Hüsker Dü Database
Magazine articles & interviews

Flipside #50, 1986

Issue 50 of the venerable SoCal punkzine Flipside, which came out in the summer of 1986, featured an interview with Hüsker Dü conducted a few months earlier, during the band's three-night residency at the Roxy in LA. This was shortly after the release of Candy Apple Grey, a time when the band's departure from SST to sign with Warner Bros was still a very hot topic.


Interview by Jon Matsumoto
     Hüsker Dü is extraordinary because the Minneapolis trio has expanded musically without sacrificing its incredible, electric intensity. A lot of hardcore bands develop into other areas, but usually this also means the tempo is slowed down to a semi-crawl or the heavy guitars are held back. Not with this new and always improving Hüsker Dü. Yes, the group's new album contains a few acoustic numbers. But, while the Hüskers have gotten more melodic and engagingly folksy, it still (90% of the time) resounds with the energy and volume of the best hardcore bands. In early May, when the Hüskers were in town to play a three night stand at L.A.'s Roxy Theatre, I had a chance to talk to bassist Greg Norton and guitarist/vocalist Bob Mould at the headquarters of its new label, Warner Bros. in Burbank.

Jon: How did the signing with Warners come about? Did you approach them or did they approach you?
Greg: We weren't actively seeking out any kind of deal. They contacted us and we were flattered. This was a while ago. We didn't see any reason for leaving SST at the time and we put out "Flip Your Wig." We kept in touch and "Flip Your Wig" sold well and started to get more "straight press" from Cream and Spin and stuff like that. Pretty much the decision was made for distribution purposes. Now all these kids that walk into their local drug store and buy their favorite teen magazine can also buy our record at the drug store. Jon: I know when X signed with Elektra that was one of the big reasons for the move. Were there any hard feelings when you left SST?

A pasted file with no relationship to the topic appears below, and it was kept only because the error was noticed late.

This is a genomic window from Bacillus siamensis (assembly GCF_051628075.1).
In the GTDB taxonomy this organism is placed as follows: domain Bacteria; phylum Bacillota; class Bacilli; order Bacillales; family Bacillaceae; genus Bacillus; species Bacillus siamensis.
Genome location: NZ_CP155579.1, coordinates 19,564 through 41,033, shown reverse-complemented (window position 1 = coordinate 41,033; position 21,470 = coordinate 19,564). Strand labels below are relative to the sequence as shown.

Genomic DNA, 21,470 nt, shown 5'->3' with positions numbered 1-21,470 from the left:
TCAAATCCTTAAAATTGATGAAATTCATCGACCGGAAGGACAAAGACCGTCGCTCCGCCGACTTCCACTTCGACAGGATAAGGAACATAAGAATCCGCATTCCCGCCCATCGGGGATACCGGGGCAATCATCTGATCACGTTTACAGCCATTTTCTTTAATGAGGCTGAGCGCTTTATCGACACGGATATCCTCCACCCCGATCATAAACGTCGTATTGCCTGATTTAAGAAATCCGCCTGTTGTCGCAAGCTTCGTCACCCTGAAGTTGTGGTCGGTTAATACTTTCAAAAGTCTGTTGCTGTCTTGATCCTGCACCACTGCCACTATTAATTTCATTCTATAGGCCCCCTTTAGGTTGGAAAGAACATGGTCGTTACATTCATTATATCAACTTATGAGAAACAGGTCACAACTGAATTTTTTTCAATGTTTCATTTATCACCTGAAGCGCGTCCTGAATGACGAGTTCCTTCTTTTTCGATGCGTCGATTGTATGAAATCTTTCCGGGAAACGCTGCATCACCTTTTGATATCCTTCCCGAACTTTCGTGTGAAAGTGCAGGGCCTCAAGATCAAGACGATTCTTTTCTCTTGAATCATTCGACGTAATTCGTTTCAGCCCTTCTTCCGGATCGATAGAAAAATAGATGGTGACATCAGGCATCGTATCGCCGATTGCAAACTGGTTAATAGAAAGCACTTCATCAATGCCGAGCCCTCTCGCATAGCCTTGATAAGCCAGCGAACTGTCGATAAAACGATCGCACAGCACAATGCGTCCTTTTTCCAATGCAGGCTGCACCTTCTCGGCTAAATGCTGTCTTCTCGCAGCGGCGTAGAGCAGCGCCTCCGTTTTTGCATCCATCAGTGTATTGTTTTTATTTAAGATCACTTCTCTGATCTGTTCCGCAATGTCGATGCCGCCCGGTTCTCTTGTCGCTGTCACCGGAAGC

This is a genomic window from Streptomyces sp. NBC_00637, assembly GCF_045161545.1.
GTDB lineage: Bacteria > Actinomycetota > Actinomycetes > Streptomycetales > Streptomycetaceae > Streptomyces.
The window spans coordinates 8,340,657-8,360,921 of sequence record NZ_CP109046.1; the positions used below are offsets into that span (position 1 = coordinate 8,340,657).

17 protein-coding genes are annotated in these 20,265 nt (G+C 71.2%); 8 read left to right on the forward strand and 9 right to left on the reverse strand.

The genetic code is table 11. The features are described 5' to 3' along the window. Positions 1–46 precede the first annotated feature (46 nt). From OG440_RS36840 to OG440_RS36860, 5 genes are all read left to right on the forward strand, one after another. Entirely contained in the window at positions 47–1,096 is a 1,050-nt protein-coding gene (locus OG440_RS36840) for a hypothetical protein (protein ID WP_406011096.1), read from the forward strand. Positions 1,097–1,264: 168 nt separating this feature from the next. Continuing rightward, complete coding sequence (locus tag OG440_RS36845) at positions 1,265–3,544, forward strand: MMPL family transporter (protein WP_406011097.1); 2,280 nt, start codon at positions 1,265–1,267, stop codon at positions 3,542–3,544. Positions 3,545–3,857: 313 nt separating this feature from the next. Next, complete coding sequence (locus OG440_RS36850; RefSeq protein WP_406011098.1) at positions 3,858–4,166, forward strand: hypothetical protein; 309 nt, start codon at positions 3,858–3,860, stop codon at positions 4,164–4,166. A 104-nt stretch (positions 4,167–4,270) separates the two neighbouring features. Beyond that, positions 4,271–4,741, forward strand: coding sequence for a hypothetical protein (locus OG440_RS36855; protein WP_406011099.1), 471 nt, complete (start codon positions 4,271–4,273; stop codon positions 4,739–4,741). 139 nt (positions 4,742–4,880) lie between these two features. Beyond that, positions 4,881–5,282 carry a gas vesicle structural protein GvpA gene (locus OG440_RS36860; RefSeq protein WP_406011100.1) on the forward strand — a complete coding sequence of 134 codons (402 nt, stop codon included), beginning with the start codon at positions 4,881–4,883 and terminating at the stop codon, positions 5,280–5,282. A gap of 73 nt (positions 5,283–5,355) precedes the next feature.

Greg: No, there wasn't any hard feelings. SST has retained the back catalog. It's not like we said we're going to pull out everything out from underneath you and we're going to demand all this money. We still see those guys and talk to them. We were recently in New York and Black Flag was playing Maxwell's. We were there a couple of days early to do things like this and Greg Ginn said he'd liked the new album better than the last few they put out. That was kind of interesting.
Jon: One of the things I liked about Hüsker Dü when it was on SST was that you could almost count on a new record every five or six months. I guess that holds true with a lot of SST artists. Are you going to be able to continue that with Warner or is that now bad marketing strategy?
Greg: They're not actually telling us what we should or shouldn't do. We are going to take a short break and have it be a little longer between albums. We have released three records within the space of a year. Four albums in the last two years. We want to slow down a little to get the listener a chance to catch up.
Jon: Did you have a bigger recording budget with Candy Apple Grey?
Greg: Well, we basically started recording the album before we got signed with Warners. And we did spend a little more time on it just because Bob and Grant have gotten a lot better at producing, Bob in particular.